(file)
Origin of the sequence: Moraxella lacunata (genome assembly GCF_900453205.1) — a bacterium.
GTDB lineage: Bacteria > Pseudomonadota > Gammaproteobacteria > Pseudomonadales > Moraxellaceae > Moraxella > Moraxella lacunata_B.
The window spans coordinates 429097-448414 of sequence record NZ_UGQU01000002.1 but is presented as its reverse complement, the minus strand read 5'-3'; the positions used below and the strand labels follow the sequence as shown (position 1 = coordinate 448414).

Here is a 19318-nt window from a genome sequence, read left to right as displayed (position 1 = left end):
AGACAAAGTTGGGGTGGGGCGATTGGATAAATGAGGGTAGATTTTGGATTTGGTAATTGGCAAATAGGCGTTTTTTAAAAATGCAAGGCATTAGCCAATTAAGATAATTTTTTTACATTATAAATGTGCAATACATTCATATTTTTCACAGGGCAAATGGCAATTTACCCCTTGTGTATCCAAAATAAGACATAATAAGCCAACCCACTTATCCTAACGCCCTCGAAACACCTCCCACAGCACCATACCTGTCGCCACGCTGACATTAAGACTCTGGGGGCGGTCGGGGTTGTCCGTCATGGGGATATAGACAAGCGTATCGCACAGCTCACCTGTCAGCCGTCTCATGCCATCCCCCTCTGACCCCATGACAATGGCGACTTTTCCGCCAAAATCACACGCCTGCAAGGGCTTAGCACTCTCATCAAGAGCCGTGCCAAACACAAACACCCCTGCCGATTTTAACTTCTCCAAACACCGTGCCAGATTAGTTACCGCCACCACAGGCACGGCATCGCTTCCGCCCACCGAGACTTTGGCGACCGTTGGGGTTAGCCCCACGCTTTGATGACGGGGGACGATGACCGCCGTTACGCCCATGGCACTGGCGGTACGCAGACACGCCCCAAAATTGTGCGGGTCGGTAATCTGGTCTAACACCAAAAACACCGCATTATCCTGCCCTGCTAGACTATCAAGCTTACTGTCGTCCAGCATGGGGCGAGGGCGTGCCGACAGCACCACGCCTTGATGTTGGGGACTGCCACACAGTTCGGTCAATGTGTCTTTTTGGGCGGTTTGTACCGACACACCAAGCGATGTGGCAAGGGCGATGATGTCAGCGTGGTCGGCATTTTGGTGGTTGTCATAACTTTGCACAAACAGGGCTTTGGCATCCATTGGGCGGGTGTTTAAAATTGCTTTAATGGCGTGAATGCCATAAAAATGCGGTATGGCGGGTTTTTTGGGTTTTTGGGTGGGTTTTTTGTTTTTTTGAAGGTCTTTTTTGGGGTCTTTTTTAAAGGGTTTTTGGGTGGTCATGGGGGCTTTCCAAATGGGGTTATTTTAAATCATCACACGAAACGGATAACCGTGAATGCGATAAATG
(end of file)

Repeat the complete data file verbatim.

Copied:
Origin of the sequence: Moraxella lacunata (genome assembly GCF_900453205.1) — a bacterium.
GTDB lineage: Bacteria > Pseudomonadota > Gammaproteobacteria > Pseudomonadales > Moraxellaceae > Moraxella > Moraxella lacunata_B.
The window spans coordinates 429097-448414 of sequence record NZ_UGQU01000002.1 but is presented as its reverse complement, the minus strand read 5'-3'; the positions used below and the strand labels follow the sequence as shown (position 1 = coordinate 448414).

Here is a 19318-nt window from a genome sequence, read left to right as displayed (position 1 = left end):
AGACAAAGTTGGGGTGGGGCGATTGGATAAATGAGGGTAGATTTTGGATTTGGTAATTGGCAAATAGGCGTTTTTTAAAAATGCAAGGCATTAGCCAATTAAGATAATTTTTTTACATTATAAATGTGCAATACATTCATATTTTTCACAGGGCAAATGGCAATTTACCCCTTGTGTATCCAAAATAAGACATAATAAGCCAACCCACTTATCCTAACGCCCTCGAAACACCTCCCACAGCACCATACCTGTCGCCACGCTGACATTAAGACTCTGGGGGCGGTCGGGGTTGTCCGTCATGGGGATATAGACAAGCGTATCGCACAGCTCACCTGTCAGCCGTCTCATGCCATCCCCCTCTGACCCCATGACAATGGCGACTTTTCCGCCAAAATCACACGCCTGCAAGGGCTTAGCACTCTCATCAAGAGCCGTGCCAAACACAAACACCCCTGCCGATTTTAACTTCTCCAAACACCGTGCCAGATTAGTTACCGCCACCACAGGCACGGCATCGCTTCCGCCCACCGAGACTTTGGCGACCGTTGGGGTTAGCCCCACGCTTTGATGACGGGGGACGATGACCGCCGTTACGCCCATGGCACTGGCGGTACGCAGACACGCCCCAAAATTGTGCGGGTCGGTAATCTGGTCTAACACCAAAAACACCGCATTATCCTGCCCTGCTAGACTATCAAGCTTACTGTCGTCCAGCATGGGGCGAGGGCGTGCCGACAGCACCACGCCTTGATGTTGGGGACTGCCACACAGTTCGGTCAATGTGTCTTTTTGGGCGGTTTGTACCGACACACCAAGCGATGTGGCAAGGGCGATGATGTCAGCGTGGTCGGCATTTTGGTGGTTGTCATAACTTTGCACAAACAGGGCTTTGGCATCCATTGGGCGGGTGTTTAAAATTGCTTTAATGGCGTGAATGCCATAAAAATGCGGTATGGCGGGTTTTTTGGGTTTTTGGGTGGGTTTTTTGTTTTTTTGAAGGTCTTTTTTGGGGTCTTTTTTAAAGGGTTTTTGGGTGGTCATGGGGGCTTTCCAAATGGGGTTATTTTAAATCATCACACGAAACGGATAACCGTGAATGCGATAAATG